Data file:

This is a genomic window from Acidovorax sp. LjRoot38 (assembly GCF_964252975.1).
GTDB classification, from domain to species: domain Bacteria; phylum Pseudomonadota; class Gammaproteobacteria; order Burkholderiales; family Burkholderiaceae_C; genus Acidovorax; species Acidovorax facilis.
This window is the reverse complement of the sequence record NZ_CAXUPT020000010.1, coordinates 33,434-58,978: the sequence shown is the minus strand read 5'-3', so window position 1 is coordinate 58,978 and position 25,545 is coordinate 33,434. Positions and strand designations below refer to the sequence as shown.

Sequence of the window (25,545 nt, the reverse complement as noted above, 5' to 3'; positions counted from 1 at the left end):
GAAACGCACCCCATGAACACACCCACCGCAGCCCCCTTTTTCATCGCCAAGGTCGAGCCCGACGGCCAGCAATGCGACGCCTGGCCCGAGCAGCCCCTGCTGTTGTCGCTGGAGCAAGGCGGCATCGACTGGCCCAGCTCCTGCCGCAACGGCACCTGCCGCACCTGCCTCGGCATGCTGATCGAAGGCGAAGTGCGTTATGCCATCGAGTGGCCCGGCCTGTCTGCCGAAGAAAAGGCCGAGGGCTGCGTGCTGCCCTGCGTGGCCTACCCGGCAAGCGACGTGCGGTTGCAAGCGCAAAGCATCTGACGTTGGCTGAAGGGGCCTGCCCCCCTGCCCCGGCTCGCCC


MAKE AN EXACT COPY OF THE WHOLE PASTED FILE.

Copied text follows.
This is a genomic window from Acidovorax sp. LjRoot38 (assembly GCF_964252975.1).
GTDB classification, from domain to species: domain Bacteria; phylum Pseudomonadota; class Gammaproteobacteria; order Burkholderiales; family Burkholderiaceae_C; genus Acidovorax; species Acidovorax facilis.
This window is the reverse complement of the sequence record NZ_CAXUPT020000010.1, coordinates 33,434-58,978: the sequence shown is the minus strand read 5'-3', so window position 1 is coordinate 58,978 and position 25,545 is coordinate 33,434. Positions and strand designations below refer to the sequence as shown.

Sequence of the window (25,545 nt, the reverse complement as noted above, 5' to 3'; positions counted from 1 at the left end):
GAAACGCACCCCATGAACACACCCACCGCAGCCCCCTTTTTCATCGCCAAGGTCGAGCCCGACGGCCAGCAATGCGACGCCTGGCCCGAGCAGCCCCTGCTGTTGTCGCTGGAGCAAGGCGGCATCGACTGGCCCAGCTCCTGCCGCAACGGCACCTGCCGCACCTGCCTCGGCATGCTGATCGAAGGCGAAGTGCGTTATGCCATCGAGTGGCCCGGCCTGTCTGCCGAAGAAAAGGCCGAGGGCTGCGTGCTGCCCTGCGTGGCCTACCCGGCAAGCGACGTGCGGTTGCAAGCGCAAAGCATCTGACGTTGGCTGAAGGGGCCTGCCCCCCTGCCCCGGCTCGCCC